You’ve probably heard someone tell you that growing orchids is easy. “Just add an ice cube once a week, and that’s it,” they say. They would have you believe it’s foolproof, so you bring a beautiful Phalaenopsis orchid home from the store. The stunning spray of flowers lasts for months, and you think you’re officially a green thumb, but then it’s over, and it never seems to bloom again. You are left doubting your ability to grow plants, but what if there is an easy hack to get those flowers back?
One blog suggests they have hacked the orchid system.
“If you love your orchid and are not ready to throw it out, keep reading because there’s a way you can get your plant looking all pretty again.”
They’ve stumbled upon a new way to grow orchids, suggested by a Swedish hobbyist, Helen Nordvall.
“I have tried to read lots of tips during this time. I have watered from above, from below, with nutrition … I’ve tested everything, but none have worked. That’s why I was so happy when I finally found this solution,” she wrote in Swedish.
Nordvall hid her sad-looking orchids behind a curtain. She could never get them to bloom. Then one day, she decided to take them out and remove all the soil and bark from the roots. She rinsed them off and placed the plant in a clear vase “so that the sun could shine through” and filled the bottom of the vase with water, covering some of the roots. The plant received more light and got plenty of hydration.
?Dendrobium is very popular because it's relatively easy to care, and also come in a wide variety of shapes and colors.? It produces impressive blossoms of any orchid with relatively minimal maintenance.?#orchids #plants #naturelove #freshorchids pic.twitter.com/nkb7QVlGZR
— Orchid Girls and Plants (@orchidgirlandp1) June 27, 2018
After just two weeks, Nordvall noticed new shoots growing on her orchids. A couple months later, the orchids were blooming like crazy again. From that day on, she grew all of her orchids that way, and it was truly easy. She would never have to throw away her plants again.
“Once a week she changes the water in the vases and rinses off the roots, otherwise they take care of themselves.”
She was thrilled that she could take her orchids out of hiding and wouldn’t have to end up throwing away dead plants.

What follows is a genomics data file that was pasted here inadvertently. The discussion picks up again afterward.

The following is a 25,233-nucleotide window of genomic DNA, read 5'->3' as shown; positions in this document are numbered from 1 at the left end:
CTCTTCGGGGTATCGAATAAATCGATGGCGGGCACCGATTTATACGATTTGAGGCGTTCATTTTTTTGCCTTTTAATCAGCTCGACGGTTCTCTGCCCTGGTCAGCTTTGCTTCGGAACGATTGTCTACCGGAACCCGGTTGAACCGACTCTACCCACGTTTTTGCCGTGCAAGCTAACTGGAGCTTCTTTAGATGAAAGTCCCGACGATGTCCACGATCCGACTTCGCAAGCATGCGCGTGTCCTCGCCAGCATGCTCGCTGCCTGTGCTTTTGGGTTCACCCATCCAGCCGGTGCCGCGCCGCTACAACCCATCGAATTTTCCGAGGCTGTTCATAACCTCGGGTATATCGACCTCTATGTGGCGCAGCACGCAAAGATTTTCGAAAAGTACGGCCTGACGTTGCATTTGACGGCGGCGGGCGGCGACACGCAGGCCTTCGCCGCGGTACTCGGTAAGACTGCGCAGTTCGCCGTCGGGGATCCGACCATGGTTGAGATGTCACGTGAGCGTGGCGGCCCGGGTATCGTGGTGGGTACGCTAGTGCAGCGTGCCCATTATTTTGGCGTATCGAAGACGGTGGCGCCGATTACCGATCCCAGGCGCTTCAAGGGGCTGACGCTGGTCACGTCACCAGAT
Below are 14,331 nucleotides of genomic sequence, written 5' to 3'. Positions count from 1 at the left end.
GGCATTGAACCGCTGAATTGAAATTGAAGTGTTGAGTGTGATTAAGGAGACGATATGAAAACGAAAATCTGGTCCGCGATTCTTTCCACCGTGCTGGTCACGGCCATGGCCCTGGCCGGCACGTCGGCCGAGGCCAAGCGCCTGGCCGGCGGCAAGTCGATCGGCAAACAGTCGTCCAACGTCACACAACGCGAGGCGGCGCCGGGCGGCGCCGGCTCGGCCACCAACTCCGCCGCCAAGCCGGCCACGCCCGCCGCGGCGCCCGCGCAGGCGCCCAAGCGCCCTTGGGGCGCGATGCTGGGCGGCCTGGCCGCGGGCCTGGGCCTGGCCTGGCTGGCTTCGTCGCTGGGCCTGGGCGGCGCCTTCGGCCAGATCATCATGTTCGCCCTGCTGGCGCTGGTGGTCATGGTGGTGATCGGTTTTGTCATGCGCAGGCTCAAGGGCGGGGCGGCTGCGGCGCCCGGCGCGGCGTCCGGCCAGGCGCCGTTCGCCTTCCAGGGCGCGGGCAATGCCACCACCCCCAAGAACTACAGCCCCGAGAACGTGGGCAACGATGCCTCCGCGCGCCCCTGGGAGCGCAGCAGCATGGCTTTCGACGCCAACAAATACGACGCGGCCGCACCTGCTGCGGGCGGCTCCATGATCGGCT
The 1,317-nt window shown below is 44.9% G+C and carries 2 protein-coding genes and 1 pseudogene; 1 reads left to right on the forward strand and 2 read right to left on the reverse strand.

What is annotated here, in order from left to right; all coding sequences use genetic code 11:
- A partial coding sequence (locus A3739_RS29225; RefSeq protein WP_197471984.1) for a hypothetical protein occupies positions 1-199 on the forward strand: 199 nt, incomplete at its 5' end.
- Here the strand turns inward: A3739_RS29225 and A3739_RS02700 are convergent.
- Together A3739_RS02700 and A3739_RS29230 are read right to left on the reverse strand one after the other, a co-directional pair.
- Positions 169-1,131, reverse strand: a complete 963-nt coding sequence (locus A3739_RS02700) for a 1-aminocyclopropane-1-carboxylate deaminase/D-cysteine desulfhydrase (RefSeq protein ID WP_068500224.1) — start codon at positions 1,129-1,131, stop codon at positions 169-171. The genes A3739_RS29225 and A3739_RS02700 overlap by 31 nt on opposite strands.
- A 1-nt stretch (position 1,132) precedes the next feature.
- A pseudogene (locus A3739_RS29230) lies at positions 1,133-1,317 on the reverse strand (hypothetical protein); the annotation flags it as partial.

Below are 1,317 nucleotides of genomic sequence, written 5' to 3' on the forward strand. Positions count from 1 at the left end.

“It feels very nice that I will never have to throw away any more [orchids].”
— EarthyyLadyy (@EarthyyL) August 19, 2018
For more tips, we watched videos from an Orchid enthusiast called the “Orchid Whisperer.” (see the videos below)
She recommends using water with a low pH of 6.0 to 6.5. You may need to use either distilled or filtered water, depending on how the water comes from your tap. She has successfully grown Phalaenopsis orchids using the “water culture method” for many years.
“Orchids like water that’s pure, that’s slightly acidic, and that Is free from contaminants,” she says.
Keep in mind; this method may only work with “easy” orchids like Phalaenopsis or select Dendrobiums. These are the ones you’ll usually see offered at your local grocery store.
Winter is the season for curating your houseplants!
One of the most popular houseplants of all continues to be Phalaenopsis, also known as ‘Moth Orchid’.
— Hillier Garden Centres (@Hilliergarden) January 27, 2019
Carefully removed the moss or bark from the roots of the plant. To get all the moss and bark off, you’ll probably have to soak the orchid roots in water for an hour or so to loosen up the media. Then it will come off more easily. Once you can see the roots clearly, inspect them for any imperfections like brown spots and weak areas. Remove unhealthy roots because if they are placed in water, they will quickly rot, severely stunting the growth of your orchid.
When choosing an orchid for water culture, it might be better to pick newly purchased plants with strong, adaptable root systems. Established orchids grown in bark or moss for a long time may not adapt to water culture.
“The best candidates for water culture are orchids that you just purchased.”
“The orchids that I had in my collection for, say two or more years did not convert well to water culture and had to be placed back in media,” she said.
Definitely don’t try this with an long-established orchid in your collection. Water culture won’t always work, and your plant could die.
“Preferably use an orchid that you can replace if you need to. Water culture doesn’t always work.”
“When it works, it’s wonderful, but when it doesn’t, I re-pot them back into media.”
This orchid grower suggests allowing the orchids to dry out for some time during the week. Empty all the water from the container for a couple of days, or longer, depending on how deep you keep the waterline in your vase. She also gives great tips on how to fertilize and add minerals and calcium to the water for brief periods each week. After all, orchids can’t grow on water alone, no matter how green your thumb may be.
We hope you see sprays of beautiful flowers appearing on your plants again in the near future.
For more tips see the videos from the Orchid Whisperer below:
Featured image: Screenshot via YouTube/Orchid Whisperer